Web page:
8 of 9 people found the following review helpful
This review is from: Panorama City (Hardcover)
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Twenty-eight-year-old Oppen Porter is a naif. In another era he would have been called a simpleton. His aunt calls him the village idiot. He calls himself a slow absorber. Earnest, well-intentioned and barely able to read, but adept with numbers, Oppen leaves his hometown of Madera for the San Fernando Valley and Panorama City, where his aunt lives, after his father dies and he buries him, as the old man had wanted, on the family property between his two hunting dogs, which doesn't sit too well with the local authorities. Oppen has been surviving on odd jobs, mainly in construction, which he picks up by bicycling into town, but he figures that by moving to Panorama City, he will become a man of the world. On the bus to LA, he meets Paul Renfro, an itinerant "philosopher" and "thinker" (cum con man, of course), who latches onto Oppen and makes a big impression on him.
When he reaches Panorama City, hardly the garden spot of Los Angeles, Oppen finds out that his humorless aunt, a mobile notary, control freak and religious fanatic, has lined up a job for him at a fast food restaurant, as well as sessions with a shrink. In time, she also deposits him at a storefront church. She's convinced that it's up to her to whip Oppen into shape...as long as it's the shape she has in mind for him.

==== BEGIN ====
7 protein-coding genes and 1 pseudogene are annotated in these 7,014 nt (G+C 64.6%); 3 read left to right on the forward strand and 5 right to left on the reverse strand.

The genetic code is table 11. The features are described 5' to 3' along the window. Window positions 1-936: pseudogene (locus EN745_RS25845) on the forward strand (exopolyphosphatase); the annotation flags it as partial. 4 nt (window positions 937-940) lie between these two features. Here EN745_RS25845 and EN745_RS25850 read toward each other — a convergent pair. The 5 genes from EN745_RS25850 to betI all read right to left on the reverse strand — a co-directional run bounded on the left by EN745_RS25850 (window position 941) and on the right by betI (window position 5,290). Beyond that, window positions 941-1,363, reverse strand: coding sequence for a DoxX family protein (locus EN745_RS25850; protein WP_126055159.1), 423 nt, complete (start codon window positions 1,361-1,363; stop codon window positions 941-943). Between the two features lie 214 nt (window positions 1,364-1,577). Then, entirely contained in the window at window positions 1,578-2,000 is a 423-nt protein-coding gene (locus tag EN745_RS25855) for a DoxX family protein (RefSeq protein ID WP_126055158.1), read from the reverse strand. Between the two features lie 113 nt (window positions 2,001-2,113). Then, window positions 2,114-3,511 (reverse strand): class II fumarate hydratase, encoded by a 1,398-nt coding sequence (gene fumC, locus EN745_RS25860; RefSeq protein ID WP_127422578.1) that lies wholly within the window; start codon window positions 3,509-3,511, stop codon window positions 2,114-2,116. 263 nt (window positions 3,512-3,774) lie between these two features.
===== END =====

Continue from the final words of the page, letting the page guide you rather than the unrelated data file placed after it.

Oppen drifts along in life, taking these developments in stride, accepting at face value whatever anyone tells him and reassuring himself that he's on the path to becoming the man of the world he longs to be. When Renfro reappears in his life, to his aunt's dismay, he begins to question the life she has laid out for him. His unself-conscious observations as he recounts his story are wise, astute and usually very funny, especially because, convinced he's going to die, he is telling his story into a tape recorder from a hospital bed as a legacy for his unborn son, Juan-George.
The whole thing is, of course, wildly improbable and not a little satirical, but there's also a real sweetness underlying the concept, the story and the execution that makes for an entertaining and satisfying read, especially for this ex-Angeleno.
You've probably never encountered a character like Oppen Porter or a book like Panorama City. Both are true originals, and I highly recommend making their acquaintance.
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Showing 1-2 of 2 posts in this discussion
Initial post: Sep 20, 2012 12:30:30 PM PDT
Ed Morgan says:
Well-written review. Thank you very much. This aunt sounds like a rather unlikable character. I'd love to hear more about here! I guess I'll lust have to read the book.
Posted on Sep 15, 2013 3:34:23 AM PDT
Eric Selby says:
Reviews like this are so helpful. I am definitely going to buy this thanks to you.
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